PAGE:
• In Germany, there were 4,422 government requests and Facebook provided "some data" in 54.03% of those requests

• In France, there were 4,478 government requests and Facebook provided "some data" in 68.38% of those requests

• In Australia, there were 657 government requests and Facebook provided "some data" in 63.93% of those requests

• In Russia, there were 4 government requests and Facebook provided "some data" in 0% of those requests

• In Iraq, there was 1 government request and Facebook provided "some data" in 0% of those requests

• In Vatican City, there was 1 government request and Facebook provided "some data" in 0% of those requests

04.28.17 | 5:59 am

Apple is now providing the song snippets for popular music video app Musical.ly

The third-party app allows users to create their own music videos using song snippets, which made it a natural fit for Apple to augment Musical.ly's existing song snippet content, reports Recode. The deal gives Apple a whole new, young audience for its Apple Music subscription service and Musical.ly benefits from now being able to expand from 30 countries to 120 thanks to the licensing rights working with Apple provides.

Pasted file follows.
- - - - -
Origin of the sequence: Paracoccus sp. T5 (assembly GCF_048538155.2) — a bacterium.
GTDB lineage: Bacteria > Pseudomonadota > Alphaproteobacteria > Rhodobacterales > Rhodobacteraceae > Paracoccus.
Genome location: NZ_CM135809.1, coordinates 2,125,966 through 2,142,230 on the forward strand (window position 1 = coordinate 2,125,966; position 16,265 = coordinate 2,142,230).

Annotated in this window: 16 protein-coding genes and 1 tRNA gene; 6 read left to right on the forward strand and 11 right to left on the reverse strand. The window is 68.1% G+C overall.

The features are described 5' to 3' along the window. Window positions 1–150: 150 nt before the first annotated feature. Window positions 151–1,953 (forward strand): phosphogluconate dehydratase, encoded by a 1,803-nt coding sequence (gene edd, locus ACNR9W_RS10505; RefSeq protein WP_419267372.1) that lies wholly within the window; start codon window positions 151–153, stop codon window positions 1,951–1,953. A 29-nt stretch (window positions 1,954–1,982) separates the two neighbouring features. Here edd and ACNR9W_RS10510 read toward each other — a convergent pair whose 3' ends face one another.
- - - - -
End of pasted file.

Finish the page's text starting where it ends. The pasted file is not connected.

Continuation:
04.28.17 | 5:51 am

Facebook’s Messenger Lite is now available in another 150 more countries

The stripped-down, mobile data and processor friendly version of Facebook's chat app makes its debut in dozens and dozens of countries around the world, David Marcus, head of Messenger at Facebook announced today. That's up from the five countries it was available in upon its launch last year. Some of the countries where Messenger Lite is now available include Germany, Colombia, Italy, Vietnam, Algeria, Morocco, Nigeria, Peru, Turkey, Japan, Taiwan, and the Netherlands.

04.28.17 | 5:41 am

Here’s United’s 10-point plan for not being the worst airline ever

After dragging passengers off planes and letting cute, cuddly, large bunnies die on their flights, United Airlines has posted a new 10-point plan "to improve customer experience":

• Limit use of law enforcement to safety and security issues only.

• Not require customers seated on the plane to give up their seat involuntarily unless safety or security is at risk.

• Increase customer compensation incentives for voluntary denied boarding up to $10,000. 

• Establish a customer solutions team to provide agents with creative solutions such as using nearby airports, other airlines, or ground transportations to get customers to their final destination.

• Ensure crews are booked onto a flight at least 60 minutes prior to departure.

• Provide employees with additional annual training.

• Create an automated system for soliciting volunteers to change travel plans.

• Reduce the amount of overbooking.

• Empower employees to resolve customer service issues in the moment.

• Eliminate the red tape on permanently lost bags by adopting a "no questions asked" policy on lost luggage.

Still might be a good idea to keep an eye on your rabbits though.

04.27.17 | 6:11 pm

With India’s success, Amazon has more plans for international domination